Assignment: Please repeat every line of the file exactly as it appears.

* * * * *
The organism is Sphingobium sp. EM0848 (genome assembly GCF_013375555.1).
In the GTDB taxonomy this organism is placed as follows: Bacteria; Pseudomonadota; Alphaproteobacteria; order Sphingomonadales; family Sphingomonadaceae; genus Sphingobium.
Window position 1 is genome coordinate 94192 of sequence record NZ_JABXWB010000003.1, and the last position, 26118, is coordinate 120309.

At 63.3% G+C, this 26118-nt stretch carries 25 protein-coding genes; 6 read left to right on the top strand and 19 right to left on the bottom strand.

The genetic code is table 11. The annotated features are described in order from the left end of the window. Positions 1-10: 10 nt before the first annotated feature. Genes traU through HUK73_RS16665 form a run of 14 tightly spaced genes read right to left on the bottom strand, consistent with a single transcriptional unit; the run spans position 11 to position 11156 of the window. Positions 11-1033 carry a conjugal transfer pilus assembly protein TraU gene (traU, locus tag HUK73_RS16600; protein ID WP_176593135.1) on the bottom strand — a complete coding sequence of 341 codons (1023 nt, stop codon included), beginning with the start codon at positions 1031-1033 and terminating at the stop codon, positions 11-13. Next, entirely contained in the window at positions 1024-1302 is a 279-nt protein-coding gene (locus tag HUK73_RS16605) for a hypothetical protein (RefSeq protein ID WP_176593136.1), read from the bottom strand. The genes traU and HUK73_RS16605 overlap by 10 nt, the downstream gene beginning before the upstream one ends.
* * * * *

The organism is Sphingobium sp. EM0848 (genome assembly GCF_013375555.1).
In the GTDB taxonomy this organism is placed as follows: Bacteria; Pseudomonadota; Alphaproteobacteria; order Sphingomonadales; family Sphingomonadaceae; genus Sphingobium.
Window position 1 is genome coordinate 94192 of sequence record NZ_JABXWB010000003.1, and the last position, 26118, is coordinate 120309.

At 63.3% G+C, this 26118-nt stretch carries 25 protein-coding genes; 6 read left to right on the top strand and 19 right to left on the bottom strand.

The genetic code is table 11. The annotated features are described in order from the left end of the window. Positions 1-10: 10 nt before the first annotated feature. Genes traU through HUK73_RS16665 form a run of 14 tightly spaced genes read right to left on the bottom strand, consistent with a single transcriptional unit; the run spans position 11 to position 11156 of the window. Positions 11-1033 carry a conjugal transfer pilus assembly protein TraU gene (traU, locus tag HUK73_RS16600; protein ID WP_176593135.1) on the bottom strand — a complete coding sequence of 341 codons (1023 nt, stop codon included), beginning with the start codon at positions 1031-1033 and terminating at the stop codon, positions 11-13. Next, entirely contained in the window at positions 1024-1302 is a 279-nt protein-coding gene (locus tag HUK73_RS16605) for a hypothetical protein (RefSeq protein ID WP_176593136.1), read from the bottom strand. The genes traU and HUK73_RS16605 overlap by 10 nt, the downstream gene beginning before the upstream one ends.